Save

Examination of the Accuracy and Applicability of Information in Popular Books on Dog Training

In: Society & Animals
View More View Less
  • 1 School of Psychology, Faculty of Arts and Social Sciences, University of WaikatoHamiltonNew ZealandSchool of Science, Faculty of Science and Engineering, University of WaikatoHamiltonNew Zealandclare.browne@waikato.ac.nz
  • | 2 University of Waikato
  • | 3 University of Waikato
  • | 4 University of Waikato
Download Citation Get Permissions

Access options

Get access to the full article by using one of the access options below.

Institutional Login

Log in with Open Athens, Shibboleth, or your institutional credentials

Login via Institution

Purchase

Buy instant access (PDF download and unlimited online access):

€29.95$34.95

There is a wealth of popular literature available on dog behavior and training; sourcing reliable and trustworthy advice is important to achieving successful training. The aim of this study was to select five best-selling (at that time) dog training books, and review their general content and references to basic learning theory and human communicative cues. An Internet search was performed on three online bookstores’ websites for “best selling” “dog training” books. The books were by Millan and Peltier (), Fennell (), Stilwell (), Pryor (), and Monks of New Skete (). The results showed marked differences across all books, including inconsistencies in the depth of information provided, and some starkly contrasting training methods were advocated. Overall, these books were not all considered to function as instructional manuals. The persistent popularity of these books suggests that they have likely contributed appreciably to the type of information accessed by dog guardians.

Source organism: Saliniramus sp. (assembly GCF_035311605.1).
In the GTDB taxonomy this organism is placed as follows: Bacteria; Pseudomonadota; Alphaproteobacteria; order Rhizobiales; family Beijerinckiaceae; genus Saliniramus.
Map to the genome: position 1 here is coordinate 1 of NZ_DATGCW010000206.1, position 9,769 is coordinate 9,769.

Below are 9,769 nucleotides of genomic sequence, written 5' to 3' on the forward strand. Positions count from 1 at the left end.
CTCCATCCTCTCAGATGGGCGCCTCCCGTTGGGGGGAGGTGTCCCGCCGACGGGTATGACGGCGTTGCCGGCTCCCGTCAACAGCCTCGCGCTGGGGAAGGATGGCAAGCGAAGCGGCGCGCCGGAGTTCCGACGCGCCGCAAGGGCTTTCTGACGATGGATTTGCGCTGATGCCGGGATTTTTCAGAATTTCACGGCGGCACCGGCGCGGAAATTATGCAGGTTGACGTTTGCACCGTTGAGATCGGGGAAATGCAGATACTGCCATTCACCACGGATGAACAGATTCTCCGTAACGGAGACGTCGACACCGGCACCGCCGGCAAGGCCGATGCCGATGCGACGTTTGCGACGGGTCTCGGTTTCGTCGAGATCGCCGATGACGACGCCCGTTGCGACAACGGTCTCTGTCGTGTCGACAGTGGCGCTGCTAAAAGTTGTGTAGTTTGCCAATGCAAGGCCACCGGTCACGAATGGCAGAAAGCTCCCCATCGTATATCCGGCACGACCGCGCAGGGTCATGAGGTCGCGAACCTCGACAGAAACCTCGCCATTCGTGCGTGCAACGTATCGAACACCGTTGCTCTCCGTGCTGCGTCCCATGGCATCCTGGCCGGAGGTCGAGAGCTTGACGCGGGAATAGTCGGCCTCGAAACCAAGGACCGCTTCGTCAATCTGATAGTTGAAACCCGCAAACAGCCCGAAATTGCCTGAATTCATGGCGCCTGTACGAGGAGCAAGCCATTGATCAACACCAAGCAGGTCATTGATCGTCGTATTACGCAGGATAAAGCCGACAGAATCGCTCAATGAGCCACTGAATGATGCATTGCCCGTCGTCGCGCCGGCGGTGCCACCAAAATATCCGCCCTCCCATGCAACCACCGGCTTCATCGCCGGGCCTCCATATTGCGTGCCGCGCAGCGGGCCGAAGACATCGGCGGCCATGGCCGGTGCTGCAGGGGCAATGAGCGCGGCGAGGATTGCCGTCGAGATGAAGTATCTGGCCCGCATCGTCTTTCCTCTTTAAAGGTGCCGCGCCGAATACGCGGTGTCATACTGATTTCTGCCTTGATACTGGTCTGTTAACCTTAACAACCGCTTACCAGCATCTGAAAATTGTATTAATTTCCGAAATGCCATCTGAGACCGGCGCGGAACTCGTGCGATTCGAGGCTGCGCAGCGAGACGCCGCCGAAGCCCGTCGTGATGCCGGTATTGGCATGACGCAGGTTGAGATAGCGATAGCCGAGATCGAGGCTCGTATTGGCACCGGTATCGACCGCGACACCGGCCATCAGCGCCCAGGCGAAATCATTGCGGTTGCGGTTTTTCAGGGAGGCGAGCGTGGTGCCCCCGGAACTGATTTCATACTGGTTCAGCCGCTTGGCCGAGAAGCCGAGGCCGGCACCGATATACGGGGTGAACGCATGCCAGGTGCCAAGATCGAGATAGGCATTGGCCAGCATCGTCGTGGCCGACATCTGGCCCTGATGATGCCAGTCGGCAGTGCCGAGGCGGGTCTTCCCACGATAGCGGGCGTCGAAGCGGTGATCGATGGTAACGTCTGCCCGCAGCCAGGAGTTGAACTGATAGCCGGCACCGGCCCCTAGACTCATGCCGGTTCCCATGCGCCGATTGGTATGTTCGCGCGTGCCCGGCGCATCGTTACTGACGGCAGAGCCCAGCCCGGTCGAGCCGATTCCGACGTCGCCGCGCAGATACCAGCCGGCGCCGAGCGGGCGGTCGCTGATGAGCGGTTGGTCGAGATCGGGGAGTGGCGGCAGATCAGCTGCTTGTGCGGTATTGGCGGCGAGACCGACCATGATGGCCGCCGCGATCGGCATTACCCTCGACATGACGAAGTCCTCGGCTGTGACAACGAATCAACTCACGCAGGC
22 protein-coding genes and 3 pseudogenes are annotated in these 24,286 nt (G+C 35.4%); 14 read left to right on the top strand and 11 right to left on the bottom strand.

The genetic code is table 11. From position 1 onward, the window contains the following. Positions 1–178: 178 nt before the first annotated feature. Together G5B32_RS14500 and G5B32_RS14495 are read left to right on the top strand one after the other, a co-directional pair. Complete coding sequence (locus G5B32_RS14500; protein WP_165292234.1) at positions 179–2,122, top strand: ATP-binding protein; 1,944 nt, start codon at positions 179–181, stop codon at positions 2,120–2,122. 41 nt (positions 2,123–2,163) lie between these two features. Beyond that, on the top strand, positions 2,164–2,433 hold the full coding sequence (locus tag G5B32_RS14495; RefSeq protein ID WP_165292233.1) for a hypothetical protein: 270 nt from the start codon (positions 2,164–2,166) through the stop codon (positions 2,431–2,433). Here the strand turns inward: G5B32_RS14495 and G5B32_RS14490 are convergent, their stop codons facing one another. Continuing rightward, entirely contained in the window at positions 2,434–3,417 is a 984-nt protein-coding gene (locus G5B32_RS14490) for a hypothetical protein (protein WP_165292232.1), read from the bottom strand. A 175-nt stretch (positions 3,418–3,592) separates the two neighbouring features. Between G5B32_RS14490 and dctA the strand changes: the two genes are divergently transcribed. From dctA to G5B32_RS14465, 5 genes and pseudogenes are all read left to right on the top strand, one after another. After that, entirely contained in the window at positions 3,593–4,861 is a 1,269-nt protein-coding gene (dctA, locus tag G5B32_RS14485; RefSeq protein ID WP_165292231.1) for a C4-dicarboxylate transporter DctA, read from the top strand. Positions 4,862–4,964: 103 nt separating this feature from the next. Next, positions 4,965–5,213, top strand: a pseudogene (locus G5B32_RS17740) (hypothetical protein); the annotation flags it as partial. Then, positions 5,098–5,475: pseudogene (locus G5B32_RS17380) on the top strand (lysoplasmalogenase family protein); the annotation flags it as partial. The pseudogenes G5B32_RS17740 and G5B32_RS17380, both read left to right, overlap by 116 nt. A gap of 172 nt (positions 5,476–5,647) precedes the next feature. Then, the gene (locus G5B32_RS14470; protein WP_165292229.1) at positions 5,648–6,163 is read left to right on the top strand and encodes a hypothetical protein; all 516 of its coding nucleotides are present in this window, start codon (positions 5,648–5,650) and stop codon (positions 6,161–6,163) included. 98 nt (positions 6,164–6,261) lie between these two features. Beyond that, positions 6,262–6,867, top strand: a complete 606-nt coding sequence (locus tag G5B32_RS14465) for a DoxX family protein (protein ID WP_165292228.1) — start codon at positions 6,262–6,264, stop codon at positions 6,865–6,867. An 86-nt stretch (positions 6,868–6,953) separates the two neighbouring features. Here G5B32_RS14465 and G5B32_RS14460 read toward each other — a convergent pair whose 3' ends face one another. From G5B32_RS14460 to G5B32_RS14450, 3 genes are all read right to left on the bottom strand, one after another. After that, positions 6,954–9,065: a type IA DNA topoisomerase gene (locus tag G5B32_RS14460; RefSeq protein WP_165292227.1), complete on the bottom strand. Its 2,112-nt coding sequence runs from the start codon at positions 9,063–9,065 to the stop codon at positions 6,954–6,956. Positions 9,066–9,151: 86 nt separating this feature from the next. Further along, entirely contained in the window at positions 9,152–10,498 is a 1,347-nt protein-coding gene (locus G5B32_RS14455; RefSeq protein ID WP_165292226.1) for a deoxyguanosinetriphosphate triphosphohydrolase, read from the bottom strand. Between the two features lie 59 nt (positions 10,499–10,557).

Content Metrics

All Time Past Year Past 30 Days
Abstract Views 1373 535 29
Full Text Views 287 42 3
PDF Views & Downloads 124 67 6